Our results agree with the findings of previous studies, which conclude that rates of mental health disorders are likely to rise in populations affected by disaster (3–6, 8), and specific studies that report higher levels of distress and mental anguish from the Chernobyl disaster and others like it (7, 9–11, 17–23, 28, 29). Our findings regarding increased rates of alcohol use disorders and IED, and our lack of stimulating findings for anxiety disorders are interesting, especially considering previous research, which suggests anxiety disorders may be the most susceptible class of disorders to large-scale traumatic events (4, 9, 21–23, 29–33). Perhaps one reason anxiety disorders were not identified at a significantly higher rate among those reporting Chernobyl exposure compared to controls is due to our failure to include PTSD in our analyses. Unfortunately, PTSD was not assessed on all participants who took the Ukraine WHM-CIDI; the resulting small sample size hindered its inclusion in the anxiety disorders analysis.
Furthermore, we found that self-reported health ratings were significantly lower for the population exposed to Chernobyl. This finding confirms previous conclusions about self-reported health in other of disaster-surviving populations (8), as well as other studies focused specifically on the Chernobyl disaster (7, 22, 23).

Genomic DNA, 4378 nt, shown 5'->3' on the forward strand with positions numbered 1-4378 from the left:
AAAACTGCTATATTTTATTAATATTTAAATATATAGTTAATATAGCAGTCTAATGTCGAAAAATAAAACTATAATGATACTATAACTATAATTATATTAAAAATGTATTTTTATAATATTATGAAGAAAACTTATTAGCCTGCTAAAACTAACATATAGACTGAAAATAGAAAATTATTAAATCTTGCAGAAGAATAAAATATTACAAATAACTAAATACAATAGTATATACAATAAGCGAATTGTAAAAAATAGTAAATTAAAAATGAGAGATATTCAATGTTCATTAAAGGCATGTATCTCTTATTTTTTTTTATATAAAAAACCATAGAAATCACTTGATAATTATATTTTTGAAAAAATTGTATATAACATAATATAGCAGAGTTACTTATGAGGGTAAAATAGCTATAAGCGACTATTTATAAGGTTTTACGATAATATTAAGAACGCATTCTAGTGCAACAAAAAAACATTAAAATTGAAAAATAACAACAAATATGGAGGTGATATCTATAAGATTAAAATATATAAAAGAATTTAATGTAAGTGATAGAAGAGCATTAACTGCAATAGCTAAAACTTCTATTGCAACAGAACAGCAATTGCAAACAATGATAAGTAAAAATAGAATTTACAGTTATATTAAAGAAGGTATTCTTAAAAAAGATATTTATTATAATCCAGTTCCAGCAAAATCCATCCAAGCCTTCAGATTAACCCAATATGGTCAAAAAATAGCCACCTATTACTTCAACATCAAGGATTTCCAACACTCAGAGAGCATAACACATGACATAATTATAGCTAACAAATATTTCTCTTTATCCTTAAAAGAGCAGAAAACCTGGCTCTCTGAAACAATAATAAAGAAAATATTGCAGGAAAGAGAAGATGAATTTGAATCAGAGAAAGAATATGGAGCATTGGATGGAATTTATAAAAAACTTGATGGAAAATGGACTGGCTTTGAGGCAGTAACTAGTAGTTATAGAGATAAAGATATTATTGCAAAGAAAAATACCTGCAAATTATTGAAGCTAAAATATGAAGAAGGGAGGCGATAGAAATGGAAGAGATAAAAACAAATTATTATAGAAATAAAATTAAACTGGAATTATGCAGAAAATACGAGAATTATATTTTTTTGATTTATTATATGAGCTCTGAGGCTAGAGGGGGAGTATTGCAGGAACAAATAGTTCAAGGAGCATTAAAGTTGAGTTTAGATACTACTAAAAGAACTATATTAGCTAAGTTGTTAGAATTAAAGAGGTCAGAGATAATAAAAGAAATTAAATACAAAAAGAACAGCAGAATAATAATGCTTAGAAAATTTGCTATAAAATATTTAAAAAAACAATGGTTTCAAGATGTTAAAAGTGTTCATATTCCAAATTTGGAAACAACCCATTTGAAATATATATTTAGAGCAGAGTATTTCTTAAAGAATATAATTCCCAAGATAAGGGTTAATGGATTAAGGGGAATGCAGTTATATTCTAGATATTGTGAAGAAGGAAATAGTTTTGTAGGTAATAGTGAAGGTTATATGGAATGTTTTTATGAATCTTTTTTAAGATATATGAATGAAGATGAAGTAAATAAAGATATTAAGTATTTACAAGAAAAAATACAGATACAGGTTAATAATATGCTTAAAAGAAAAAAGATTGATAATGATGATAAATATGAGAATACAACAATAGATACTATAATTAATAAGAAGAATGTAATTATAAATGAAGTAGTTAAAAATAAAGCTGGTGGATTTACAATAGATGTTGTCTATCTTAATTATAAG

Although inclusive for a wide range of health-related concerns, our study focused only on psychiatric disorders and mental health, rather than physical outcomes from radionucleotide exposure. The physical effects of the disaster and subsequent radioactive contamination have been well-documented elsewhere (1, 34).
One interesting aspect of our investigation was the time elapsed from disaster to data collection. Data collection took place in 2002, 16 years after the disaster. With such a large window between the disaster and data collection, the presence of disorders due to Chernobyl or the memory of them might have faded. Yet, this elapsed time was also an advantage, giving us the opportunity to observe the long-term effects of the disaster beyond several months or years.
A limitation of our analyses is that the false negative (respondents who said they did not live in the contaminated zone but did) and false positive (respondents who reported living in the contaminated zone but did not) rates are unknown. The survey instrument also did not inquire about severity of exposure. Furthermore, our cross-sectional design limits our understanding of the process or timeframe through which subjects developed mental health disorders or coped. Even with these limitations, however, we found significant differences in rates of mental health disorders associated with perceived exposure to the Chernobyl disaster.